It’s been a little over a week since the news about Ghomeshi went viral. Since the news first hit, nine women have come forward anonymously to the media and three have already reported their case to the police.
Since Ghomeshi was a familiar presence in most Canadian homes, many Canadians felt personally betrayed by his actions. When my husband, John, tried to identify his own interest in the case, he explained it like this,
“When you hear someone’s voice so often, you start to feel like you know who they are. So when you discover the truth about terrible things they have done, it’s shocking to realize that you never really knew them at all.”
This isn’t the first time we’ve have heard about the terrible things familiar faces (or in this case, voices) have done. The difference is, in the past, we have tried to forget the monsters hidden in the public men and women we admire.
We remember The Cosby Show, rather than the 13 women who have accused Bill Cosby of rape.
We try to enjoy watching Annie Hall, rather than think about the 1992 sexual assault investigation when the state attorney had probably cause to press charges against Woody Allen, but chose not to “due to the fragility of the child victim”.
Given the way we have ignored the transgressions of famous men in the past, it is almost a relief to see Ghomeshi demonized by almost everyone who has ever come in contact with him. It has opened up an incredibly important dialogue on the reasons why many people don’t report sexual assault and has forced us to start taking victims seriously. Finally, we are looking beyond what we want the truth to be and trying to discover what the truth really is.
Yet, for any of us who have known our own “monsters”, demonizing men like Ghomeshi is just a little too simple. It also allows us to ignore some of the root issues.
In her video addressing why many sex offenders claim they are innocent, Dr. Nina Burrows addresses how our cultural disassociation with certain evil acts discourages sex offenders from acknowledging the depth of their problem.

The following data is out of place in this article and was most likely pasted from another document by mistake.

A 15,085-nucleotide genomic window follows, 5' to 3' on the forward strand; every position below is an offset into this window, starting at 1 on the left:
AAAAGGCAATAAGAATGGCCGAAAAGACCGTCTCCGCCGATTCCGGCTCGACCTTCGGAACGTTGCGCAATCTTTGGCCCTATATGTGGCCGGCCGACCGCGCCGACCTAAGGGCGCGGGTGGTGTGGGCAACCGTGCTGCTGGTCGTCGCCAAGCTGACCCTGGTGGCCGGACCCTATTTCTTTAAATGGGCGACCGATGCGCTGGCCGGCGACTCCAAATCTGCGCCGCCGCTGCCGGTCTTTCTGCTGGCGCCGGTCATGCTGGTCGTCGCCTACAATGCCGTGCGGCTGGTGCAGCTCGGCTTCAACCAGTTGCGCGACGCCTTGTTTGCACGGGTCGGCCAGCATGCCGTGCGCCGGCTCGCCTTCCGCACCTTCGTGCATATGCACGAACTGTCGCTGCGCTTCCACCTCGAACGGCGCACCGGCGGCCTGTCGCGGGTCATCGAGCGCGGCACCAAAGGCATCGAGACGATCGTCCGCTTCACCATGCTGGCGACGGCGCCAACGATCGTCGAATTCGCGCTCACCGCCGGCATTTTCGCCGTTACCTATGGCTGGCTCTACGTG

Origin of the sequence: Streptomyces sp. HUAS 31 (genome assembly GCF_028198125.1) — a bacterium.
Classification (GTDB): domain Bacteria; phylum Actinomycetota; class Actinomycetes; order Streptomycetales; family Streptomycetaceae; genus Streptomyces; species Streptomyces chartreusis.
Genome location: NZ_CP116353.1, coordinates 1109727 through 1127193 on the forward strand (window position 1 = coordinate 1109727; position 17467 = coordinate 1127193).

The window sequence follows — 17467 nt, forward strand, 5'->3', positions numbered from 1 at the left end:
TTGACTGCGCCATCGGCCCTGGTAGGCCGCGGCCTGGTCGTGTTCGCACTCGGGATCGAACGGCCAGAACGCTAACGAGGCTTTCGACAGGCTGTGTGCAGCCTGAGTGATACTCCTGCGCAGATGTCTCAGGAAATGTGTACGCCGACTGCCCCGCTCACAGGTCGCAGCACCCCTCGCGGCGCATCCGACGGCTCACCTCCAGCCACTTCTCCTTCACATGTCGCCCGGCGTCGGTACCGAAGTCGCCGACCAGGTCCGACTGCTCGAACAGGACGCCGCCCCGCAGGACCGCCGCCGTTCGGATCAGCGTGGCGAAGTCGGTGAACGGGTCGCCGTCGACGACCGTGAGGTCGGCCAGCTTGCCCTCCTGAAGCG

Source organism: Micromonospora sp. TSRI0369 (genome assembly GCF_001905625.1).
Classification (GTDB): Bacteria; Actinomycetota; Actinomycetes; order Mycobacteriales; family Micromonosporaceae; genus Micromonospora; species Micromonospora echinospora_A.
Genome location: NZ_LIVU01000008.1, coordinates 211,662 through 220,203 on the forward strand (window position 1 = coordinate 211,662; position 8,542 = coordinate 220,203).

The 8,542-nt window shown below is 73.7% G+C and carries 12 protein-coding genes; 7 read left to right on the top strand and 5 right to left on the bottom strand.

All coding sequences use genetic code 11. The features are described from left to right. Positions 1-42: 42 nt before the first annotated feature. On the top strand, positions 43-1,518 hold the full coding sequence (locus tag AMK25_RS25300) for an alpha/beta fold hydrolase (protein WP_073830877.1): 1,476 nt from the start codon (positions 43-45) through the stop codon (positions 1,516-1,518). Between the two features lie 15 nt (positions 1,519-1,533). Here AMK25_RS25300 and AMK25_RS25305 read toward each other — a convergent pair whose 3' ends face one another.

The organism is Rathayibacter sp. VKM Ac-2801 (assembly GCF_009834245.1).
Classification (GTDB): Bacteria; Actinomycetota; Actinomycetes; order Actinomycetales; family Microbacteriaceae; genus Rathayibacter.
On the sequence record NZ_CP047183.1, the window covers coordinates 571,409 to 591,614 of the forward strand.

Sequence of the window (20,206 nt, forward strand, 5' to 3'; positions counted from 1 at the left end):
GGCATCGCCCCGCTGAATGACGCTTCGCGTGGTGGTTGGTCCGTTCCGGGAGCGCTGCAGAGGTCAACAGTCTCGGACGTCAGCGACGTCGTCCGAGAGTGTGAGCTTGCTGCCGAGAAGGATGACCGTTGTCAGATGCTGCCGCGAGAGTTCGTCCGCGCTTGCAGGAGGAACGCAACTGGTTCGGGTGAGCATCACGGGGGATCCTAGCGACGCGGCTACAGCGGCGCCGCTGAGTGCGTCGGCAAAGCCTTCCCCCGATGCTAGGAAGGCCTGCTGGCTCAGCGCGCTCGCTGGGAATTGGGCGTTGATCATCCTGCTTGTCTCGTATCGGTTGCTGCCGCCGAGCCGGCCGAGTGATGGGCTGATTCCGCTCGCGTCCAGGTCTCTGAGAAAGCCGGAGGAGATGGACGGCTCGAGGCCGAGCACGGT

No one wants to believe that they are evil. We all justify actions that we know to be unhealthy or wrong. We rationalize having one more donut. We find a way to blame the cop who pulled us over. That’s the same thing many sex offenders do, only their actions have much more damaging consequences.
When we demonize those who commits the most disgusting kinds of acts we make admitting guilt that much more terrifying. Additionally, it becomes nearly impossible for anyone struggling with a similar problem to seek help before they hurt the people around them. In a culture where we believe only a monster would commit certain acts, we set ourselves up to be blinded by the “good” in these so called monsters. Then we are shocked, again and again, when a “nice” person does something terrible.
In the post I wrote on Ghomeshi last week I ended by mentioning the statement Owen Pallet made on Facebook. Throughout his short post, Pallet kept repeating two seemingly contradictory facts: “Jian Ghomeshi is my friend” and “Jian Ghomeshi beats women.”
These two statements seem contradictory to us because we do not want to believe that people we like, people we can associate with, people we can see ourselves in, could possibly do the kind of things we believe only a monster would do.
But there is a reason why many wives do not immediately leave their abusive husbands. Or why so many individuals do not report an assault. Or why, sometimes, victims allow their abusers to remain a part of their lives.
It’s because no matter how terrible a person’s acts may be, they are still human.
They can be funny. They can be sweet. They can be intelligent. They can be likeable. Often, they are someone the victim loved. None of these traits make what they have done any less terrible, but it does make it more difficult to view them as entirely one-dimensional.
I don’t know if forgiveness is possible, and I am 100% against forgetting because it only sets us up for future failures. At the same time I don’t want to be part of a culture where we only punish in the aftermath, creating an environment where there is no room for prevention.
What I want to know is this, what should we do with our monsters?